Monday, September 11, 2017

China: Jiuzhaigou National Park (Part 2)

The next stop on our day tour (October 18, 2014) of Jiuzhaigou National Park, Sichuan, Five Flower Lake, still boasted crystal clear waters of a shade of aquamarine that had to be seen to be believed.

Unfortunately, this lake, in the heart of the area devastated by the August 2017 earthquake, was severely damaged and is no longer accessible.

These photos are a memorial to a beauty that was.

The deep blue waters of the lake were crisscrossed by the moss-covered trunks of fallen trees, creating patterns that should have (and for all I know, perhaps have) inspired generations of textile weavers. 

White-throated Dipper (Cinclus cinclus)
A White-throated Dipper (Cinclus cinclus) splashed into the water near the viewing platform, searching for insect larvae beneath the surface.

White-throated Dipper (Cinclus cinclus)White-throated Dipper (Cinclus cinclus)
This is the same species as the Dipper of England; it ranges across Eurasia, its various races differing in the amount of white on the breast (some birds lack it altogether, creating an identification problem where the species overlaps with the purely Asian Brown Dipper (Cinclus pallasii).

Autumn foliage colours are richest where the diversity of maples is highest - as it is in Eastern Asia, and eastern North America. Maples, unlike most other deciduous trees, do not simply lose their chlorophyll to display whatever pigments lie beneath. Instead, they pump new pigments - anthocyanins - into their leaves in autumn as part of boosting their sugar supply. The results are the rich oranges, reds and even purples that give maple trees their variety of autumn colour.

 So it was at Jiuzhaigou, where there are a number species of maples, including this one (and I am not sure which one this is).

After a lunch break at the (now nearly demolished) visitor centre, we spent the remainder of our day at Jiuzhaigou exploring the westernmost of the two roads leading into the valleys in the north of the park.

 This road ends at Long Lake, and a truly spectacular view of the mountains in the distance.

While my companions took pictures around the lake...

Elliot's Laughingthrush (Garrulax elliotii)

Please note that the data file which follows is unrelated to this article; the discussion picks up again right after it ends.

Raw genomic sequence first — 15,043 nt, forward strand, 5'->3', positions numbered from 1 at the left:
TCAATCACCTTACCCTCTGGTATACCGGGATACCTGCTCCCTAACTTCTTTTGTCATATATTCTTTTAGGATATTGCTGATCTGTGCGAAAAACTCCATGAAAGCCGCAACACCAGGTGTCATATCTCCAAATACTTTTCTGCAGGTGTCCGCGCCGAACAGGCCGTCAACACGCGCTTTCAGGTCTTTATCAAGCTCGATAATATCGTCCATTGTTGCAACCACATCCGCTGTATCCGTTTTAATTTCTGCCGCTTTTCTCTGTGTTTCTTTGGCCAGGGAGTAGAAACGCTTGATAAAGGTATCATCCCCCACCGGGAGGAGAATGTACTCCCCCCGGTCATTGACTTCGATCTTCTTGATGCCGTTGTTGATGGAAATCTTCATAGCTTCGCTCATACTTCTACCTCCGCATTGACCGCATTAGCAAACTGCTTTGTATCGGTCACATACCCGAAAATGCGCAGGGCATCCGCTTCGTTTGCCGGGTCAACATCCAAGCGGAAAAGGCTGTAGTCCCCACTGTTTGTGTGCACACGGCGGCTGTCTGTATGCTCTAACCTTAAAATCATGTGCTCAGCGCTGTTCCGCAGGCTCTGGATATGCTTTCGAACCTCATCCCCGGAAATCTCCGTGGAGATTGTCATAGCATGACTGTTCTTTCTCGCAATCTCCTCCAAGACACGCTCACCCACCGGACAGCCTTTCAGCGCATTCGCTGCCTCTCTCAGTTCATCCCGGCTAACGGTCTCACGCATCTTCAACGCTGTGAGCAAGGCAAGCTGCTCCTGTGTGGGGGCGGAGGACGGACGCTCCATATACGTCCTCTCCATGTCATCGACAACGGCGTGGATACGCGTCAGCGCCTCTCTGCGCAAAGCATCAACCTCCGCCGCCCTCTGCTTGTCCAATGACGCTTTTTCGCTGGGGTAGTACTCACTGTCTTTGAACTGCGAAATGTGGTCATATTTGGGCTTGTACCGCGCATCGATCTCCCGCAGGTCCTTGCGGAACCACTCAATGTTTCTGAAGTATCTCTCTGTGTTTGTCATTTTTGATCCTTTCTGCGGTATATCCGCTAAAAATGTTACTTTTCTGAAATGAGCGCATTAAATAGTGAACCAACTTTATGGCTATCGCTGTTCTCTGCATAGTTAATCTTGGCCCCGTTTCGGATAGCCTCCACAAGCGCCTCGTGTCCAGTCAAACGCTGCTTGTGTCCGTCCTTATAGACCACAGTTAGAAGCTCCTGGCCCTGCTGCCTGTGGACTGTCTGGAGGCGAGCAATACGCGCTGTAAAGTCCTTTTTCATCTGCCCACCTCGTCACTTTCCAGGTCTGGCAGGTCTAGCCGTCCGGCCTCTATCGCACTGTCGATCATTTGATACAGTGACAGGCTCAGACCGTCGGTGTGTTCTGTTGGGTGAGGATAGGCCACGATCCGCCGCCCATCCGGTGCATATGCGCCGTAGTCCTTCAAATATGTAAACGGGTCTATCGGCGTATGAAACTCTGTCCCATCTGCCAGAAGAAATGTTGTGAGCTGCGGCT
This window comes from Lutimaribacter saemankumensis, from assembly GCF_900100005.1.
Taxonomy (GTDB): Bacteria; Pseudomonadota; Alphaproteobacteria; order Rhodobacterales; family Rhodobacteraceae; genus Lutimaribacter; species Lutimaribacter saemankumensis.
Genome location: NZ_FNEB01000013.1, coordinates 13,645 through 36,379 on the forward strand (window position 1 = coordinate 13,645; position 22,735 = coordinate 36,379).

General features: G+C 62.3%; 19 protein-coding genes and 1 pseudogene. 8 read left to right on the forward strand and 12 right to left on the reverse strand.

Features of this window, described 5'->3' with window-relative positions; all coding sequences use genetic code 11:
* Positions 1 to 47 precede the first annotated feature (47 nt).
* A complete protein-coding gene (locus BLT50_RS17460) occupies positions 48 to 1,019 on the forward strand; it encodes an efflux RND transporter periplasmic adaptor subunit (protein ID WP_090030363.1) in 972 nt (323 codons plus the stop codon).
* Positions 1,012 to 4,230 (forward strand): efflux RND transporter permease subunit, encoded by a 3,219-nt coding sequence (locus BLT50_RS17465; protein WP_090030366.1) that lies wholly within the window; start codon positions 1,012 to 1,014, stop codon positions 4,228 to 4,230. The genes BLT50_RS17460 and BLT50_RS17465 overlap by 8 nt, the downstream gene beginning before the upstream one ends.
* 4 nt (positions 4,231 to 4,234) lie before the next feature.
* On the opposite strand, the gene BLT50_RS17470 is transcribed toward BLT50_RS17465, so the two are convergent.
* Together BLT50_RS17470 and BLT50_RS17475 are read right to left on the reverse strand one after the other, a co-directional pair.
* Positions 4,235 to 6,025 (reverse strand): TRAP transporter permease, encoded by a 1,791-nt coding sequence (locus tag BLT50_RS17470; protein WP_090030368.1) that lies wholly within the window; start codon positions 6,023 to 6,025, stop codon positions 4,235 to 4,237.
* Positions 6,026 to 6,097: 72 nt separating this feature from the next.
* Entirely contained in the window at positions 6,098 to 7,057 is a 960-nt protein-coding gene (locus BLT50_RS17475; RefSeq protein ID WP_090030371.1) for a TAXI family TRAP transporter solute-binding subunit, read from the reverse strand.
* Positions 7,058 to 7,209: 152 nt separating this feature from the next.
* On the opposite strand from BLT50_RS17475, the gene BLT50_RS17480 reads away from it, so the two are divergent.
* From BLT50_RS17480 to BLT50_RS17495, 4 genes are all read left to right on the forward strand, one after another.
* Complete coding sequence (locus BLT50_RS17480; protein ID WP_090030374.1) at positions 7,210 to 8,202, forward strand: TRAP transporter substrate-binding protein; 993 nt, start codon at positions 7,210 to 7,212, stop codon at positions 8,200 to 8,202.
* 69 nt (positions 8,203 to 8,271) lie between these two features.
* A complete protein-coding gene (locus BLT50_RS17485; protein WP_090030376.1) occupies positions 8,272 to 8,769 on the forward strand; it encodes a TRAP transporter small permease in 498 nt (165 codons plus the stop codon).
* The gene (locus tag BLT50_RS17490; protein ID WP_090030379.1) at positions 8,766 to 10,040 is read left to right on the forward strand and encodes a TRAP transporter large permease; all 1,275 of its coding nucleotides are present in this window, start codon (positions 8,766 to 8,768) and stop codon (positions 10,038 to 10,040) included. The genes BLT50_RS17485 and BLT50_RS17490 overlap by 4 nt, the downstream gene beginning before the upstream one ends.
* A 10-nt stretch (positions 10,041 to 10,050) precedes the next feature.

Elliot's Laughingthrush (Garrulax elliotii)
... I headed off into a nearby patch of brush in the hope of turning up at least one of the park's bird specialties. To my very great delight, I was successful. A party of tame and colourful Elliot's Laughingthrushes (Trochalopteron, or Garrulax, elliotii), undoubtedly the bird of the day, explored the undergrowth almost at my feet.

Elliot's Laughingthrush (Garrulax elliotii)
Elliot's Laughingthrush (Garrulax elliotii)
Elliot's Laughingthrush (Garrulax elliotii)
Mainland China, of course, is particularly rich in laughingthrushes, with some forty different species.  Five are found nowhere else.  Elliot's, confined to the eastern end of the Himalayan chain, is not one of them, but it comes pretty close (its range just extends over the border into northeastern India).  This was my best chance of seeing it - and besides, what a gorgeous creature it is!

Laughingthrushes aside, I was torn between gazing up at the mountain peaks...

Sorbus koehneana
Sorbus koehneana
...and examining the trees and shrubs around me.  One of the more attractive was Sorbus koehneana, variously called Chinese White-fruited Rowan or Koehne Mountain Ash. In North America we are used to trees of this genus being adorned with clusters of red orange berries, but the berries of a number of Asian species are white. This one is native to central China, but it is attractive enough to have been planted in gardens elsewhere. 

From Long Lake we retraced our steps down the mountain, joining the crowds heading for one of the park's most popular attractions. 

This is the Jade or Five Coloured Pool, so called because you can see five distinctive shades of blue in its crystalline waters.   I hope that it still looks like this after the earthquake. 

It is small but spectacular - no wonder the Chinese once believed that a goddess washed her hair in its waters.

Its colours, so the legend went, came from the rouge washed from the goddess's face.  In fact they are the result of a combination of travertine sediments and algal growth covering the uneven surface of the lake bed.

This was pretty much our last stop at Jiuzhaigou.  I'm glad to have seen it in its pristine state - and I am glad to hear that, in May 2018, the park will reopen its gates.

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